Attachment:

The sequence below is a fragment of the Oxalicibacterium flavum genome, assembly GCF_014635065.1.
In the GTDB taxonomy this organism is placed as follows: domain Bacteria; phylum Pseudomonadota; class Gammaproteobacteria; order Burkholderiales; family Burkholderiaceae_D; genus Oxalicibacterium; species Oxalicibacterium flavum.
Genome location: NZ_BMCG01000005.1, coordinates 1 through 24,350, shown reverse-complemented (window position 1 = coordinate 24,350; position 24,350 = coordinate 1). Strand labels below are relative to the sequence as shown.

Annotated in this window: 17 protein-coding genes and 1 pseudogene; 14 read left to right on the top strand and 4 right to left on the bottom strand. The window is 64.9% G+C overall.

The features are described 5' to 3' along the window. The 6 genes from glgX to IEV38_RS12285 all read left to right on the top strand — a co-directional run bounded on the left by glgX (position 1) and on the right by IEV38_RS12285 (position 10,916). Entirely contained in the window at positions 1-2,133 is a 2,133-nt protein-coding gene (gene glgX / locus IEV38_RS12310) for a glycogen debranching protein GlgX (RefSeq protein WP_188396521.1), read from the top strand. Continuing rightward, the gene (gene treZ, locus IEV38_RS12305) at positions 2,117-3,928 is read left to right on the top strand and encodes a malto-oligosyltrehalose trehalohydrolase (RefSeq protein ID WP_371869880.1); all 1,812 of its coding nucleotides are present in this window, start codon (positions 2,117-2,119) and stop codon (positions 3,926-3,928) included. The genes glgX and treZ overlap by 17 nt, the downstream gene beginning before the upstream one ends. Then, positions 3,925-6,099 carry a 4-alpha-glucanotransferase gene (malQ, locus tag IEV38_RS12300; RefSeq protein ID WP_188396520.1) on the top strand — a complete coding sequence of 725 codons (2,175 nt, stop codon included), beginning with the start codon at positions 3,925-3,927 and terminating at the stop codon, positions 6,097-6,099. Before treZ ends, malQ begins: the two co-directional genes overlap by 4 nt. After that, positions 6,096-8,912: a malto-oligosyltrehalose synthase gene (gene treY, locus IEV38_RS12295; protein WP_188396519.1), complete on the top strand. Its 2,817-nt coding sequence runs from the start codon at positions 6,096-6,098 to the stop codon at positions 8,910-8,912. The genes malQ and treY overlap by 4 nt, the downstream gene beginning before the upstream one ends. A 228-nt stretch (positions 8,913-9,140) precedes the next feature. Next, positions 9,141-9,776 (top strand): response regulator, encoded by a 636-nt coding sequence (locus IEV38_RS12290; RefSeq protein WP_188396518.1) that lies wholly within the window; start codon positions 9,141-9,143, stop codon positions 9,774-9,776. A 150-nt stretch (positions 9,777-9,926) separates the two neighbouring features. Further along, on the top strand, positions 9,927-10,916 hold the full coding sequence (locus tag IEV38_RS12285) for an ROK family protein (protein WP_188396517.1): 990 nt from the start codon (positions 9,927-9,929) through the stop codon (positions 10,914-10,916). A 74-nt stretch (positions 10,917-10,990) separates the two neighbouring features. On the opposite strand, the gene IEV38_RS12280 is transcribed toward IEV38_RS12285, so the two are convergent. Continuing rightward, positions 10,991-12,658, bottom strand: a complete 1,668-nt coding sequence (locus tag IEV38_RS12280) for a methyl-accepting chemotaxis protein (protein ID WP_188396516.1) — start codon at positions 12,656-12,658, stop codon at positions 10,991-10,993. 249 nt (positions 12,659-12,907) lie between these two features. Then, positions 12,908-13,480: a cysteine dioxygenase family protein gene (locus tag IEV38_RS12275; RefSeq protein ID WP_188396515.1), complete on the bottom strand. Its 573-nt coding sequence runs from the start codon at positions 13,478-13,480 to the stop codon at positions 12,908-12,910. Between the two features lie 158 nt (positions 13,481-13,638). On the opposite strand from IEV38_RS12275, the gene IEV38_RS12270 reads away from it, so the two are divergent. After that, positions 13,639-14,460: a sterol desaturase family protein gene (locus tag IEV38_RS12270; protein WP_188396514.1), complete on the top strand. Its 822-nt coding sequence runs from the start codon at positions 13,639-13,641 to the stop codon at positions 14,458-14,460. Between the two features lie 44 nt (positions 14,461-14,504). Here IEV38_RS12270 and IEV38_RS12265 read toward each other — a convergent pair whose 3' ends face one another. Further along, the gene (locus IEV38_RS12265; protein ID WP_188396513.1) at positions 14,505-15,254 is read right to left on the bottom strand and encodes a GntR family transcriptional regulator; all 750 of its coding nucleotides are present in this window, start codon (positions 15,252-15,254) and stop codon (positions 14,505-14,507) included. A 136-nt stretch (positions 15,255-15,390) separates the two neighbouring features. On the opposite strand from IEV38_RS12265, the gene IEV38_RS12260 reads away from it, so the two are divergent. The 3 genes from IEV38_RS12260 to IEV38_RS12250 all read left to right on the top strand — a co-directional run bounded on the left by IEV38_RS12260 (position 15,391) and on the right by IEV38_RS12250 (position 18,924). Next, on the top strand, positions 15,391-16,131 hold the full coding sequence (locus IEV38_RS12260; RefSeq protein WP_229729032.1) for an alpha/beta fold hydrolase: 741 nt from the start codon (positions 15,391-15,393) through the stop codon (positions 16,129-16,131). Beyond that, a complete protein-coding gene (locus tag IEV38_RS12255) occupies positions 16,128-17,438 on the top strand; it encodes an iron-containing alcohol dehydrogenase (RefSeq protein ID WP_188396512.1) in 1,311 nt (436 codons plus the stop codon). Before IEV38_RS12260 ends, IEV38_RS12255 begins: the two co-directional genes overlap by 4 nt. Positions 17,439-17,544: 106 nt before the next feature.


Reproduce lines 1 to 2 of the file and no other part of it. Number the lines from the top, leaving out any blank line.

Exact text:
The sequence below is a fragment of the Oxalicibacterium flavum genome, assembly GCF_014635065.1.
In the GTDB taxonomy this organism is placed as follows: domain Bacteria; phylum Pseudomonadota; class Gammaproteobacteria; order Burkholderiales; family Burkholderiaceae_D; genus Oxalicibacterium; species Oxalicibacterium flavum.